If Alice exports a deck containing “Basic” cards from her Anki app and sends the .apkg to Bob, when Bob imports the .apkg file it will create a new card type called something like “Basic-10e7e”.
It would be better if instead, the imported cards were treated as “Basic” cards in Bob’s collection as well.
I’d like to send a PR to Anki to fix this. I think the easiest solution would be to hard-code a model ID for the “Basic” card type instead of generating one based on the timestamp when Anki is installed. Another solution would be to detect when basic cards are imported and add some special logic for converting them into the existing card type.
@dae would you accept the first solution (hardcoded model ID) or is there some issue with this approach? Anything to keep in mind (e.g. backwards compatibility) when making this change?
This also applies to “Basic (and reversed card)”, etc.
It would be better to compare if both templates are equal (before creating a new template as
Then, this solution would work, for all templates not just the
Note types not only define the structure of the note, but also the scope in which duplicates are checked, so I’m not sure it makes sense to automatically merge them. The importing code also makes assumptions based on the current behaviour, and any changes in this area will likely break things.
@dae I’m not sure I understand this bit of what you said:
Note types not only define the structure of the note, but also the scope in which duplicates are checked
I’m guessing you’re talking about
sfld collisions because
guid collisions shouldn’t happen. For Basic cards,
Front. I think it’s OK to flag duplicates if Bob imports Alice’s else’s deck and one of the cards has the exact same prompt as one of Bob’s existing cards—it’s almost certainly redundant with the existing card.
The importing code also makes assumptions based on the current behaviour, and any changes in this area will likely break things.
I agree that the importing code is complex and so changes can be risky. But I read through
pylib/anki/importing/anki2.py and I think it’s safe to hardcode the model ID for Basic cards. Here’s what I think would happen in
anki2.py if we hardcoded the Basic model ID as
x and Bob tries to import Alice’s Basic note:
scmhash is the same between Alice and Bob and the GUID is not present in Bob’s collection:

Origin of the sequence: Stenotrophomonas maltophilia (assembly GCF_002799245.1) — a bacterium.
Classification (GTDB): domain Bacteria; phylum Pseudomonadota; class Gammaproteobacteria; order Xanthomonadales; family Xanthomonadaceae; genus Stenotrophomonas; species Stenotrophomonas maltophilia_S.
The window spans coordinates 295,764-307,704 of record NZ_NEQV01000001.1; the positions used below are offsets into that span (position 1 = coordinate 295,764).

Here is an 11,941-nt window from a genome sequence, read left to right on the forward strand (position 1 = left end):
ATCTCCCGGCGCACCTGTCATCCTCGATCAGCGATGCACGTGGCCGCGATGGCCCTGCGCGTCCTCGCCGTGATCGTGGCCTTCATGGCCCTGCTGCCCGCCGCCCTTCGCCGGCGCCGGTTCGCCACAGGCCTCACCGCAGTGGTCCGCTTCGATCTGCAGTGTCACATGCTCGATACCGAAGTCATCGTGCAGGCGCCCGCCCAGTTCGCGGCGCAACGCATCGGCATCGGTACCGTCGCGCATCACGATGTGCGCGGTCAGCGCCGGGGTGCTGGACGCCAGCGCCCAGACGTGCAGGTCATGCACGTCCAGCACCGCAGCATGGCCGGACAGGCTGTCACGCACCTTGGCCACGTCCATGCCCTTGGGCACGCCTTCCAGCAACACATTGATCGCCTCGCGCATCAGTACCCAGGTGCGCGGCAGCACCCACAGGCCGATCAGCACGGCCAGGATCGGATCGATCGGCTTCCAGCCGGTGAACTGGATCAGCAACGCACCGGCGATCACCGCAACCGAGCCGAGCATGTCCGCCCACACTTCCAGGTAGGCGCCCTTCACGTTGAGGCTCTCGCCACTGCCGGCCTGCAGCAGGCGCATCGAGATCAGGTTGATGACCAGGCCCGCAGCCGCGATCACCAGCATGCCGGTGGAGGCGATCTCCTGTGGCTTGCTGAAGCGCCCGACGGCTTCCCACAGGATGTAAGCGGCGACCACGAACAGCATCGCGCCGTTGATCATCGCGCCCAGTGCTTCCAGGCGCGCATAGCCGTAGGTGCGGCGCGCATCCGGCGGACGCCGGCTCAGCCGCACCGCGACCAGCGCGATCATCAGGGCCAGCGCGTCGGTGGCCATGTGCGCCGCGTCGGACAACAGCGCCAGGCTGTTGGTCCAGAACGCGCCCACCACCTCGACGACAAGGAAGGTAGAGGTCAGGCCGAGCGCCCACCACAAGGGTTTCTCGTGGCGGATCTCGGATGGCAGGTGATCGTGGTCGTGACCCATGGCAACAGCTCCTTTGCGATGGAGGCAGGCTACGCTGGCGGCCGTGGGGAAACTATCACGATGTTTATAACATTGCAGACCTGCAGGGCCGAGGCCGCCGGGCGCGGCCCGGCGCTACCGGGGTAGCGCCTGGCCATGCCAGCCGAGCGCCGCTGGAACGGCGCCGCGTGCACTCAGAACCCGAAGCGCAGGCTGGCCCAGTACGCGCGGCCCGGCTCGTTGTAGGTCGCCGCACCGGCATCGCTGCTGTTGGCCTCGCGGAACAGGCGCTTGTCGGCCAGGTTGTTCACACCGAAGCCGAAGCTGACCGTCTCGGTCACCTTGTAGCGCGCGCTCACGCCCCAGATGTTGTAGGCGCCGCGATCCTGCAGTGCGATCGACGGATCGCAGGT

_mid would return
x (i.e. the same thing we passed it).
_uniquifyNote would therefore return
- And so this if statement would evaluate to
True and the note would be imported as a “Basic” note.
What would happen if Bob has a newer Anki version with a different
scmhash (e.g. with
Front renamed to
Question)? Also assuming the GUID is not present.
_mid would return
x + 1 (assuming that wasn’t taken).
_uniquifyNote would return
True because the GUID is not present.
- And so the note would be imported as a “Basic-123ab” note.
So I think things will be fine if we hardcode the Basic model ID. Things would also work out when an older version (non-constant model ID) tries to import a newer deck (model ID =
x) or vice versa, it will import as “Basic-123ab”. If the GUID is present the note will not be imported which is also what we want.
The benefit is that it gets rid of the visual clutter of the “Basic-123ab” note types, which is admittedly not a big deal but is nice if you are trying to share decks that use these basic note types.
The change to hardcode the IDs would happen somewhere around
add_stock_notetypes. It would only affect new Anki installs; existing users would already have stock note types with timestamp-based model IDs and I wouldn’t add any code to migrate them.
I’m afraid I think it’s not that simple - there are other issues to consider such as the fact that the styling from one shared deck would overwrite the styling of another if they happened to share the same fields. There may be scope to reduce note type clutter in the future, but I think it’s probably not going to be by sharing the same ID at creation time.
Makes sense, thanks for your input/help! I will probably not work on this given that it seems non-trivial.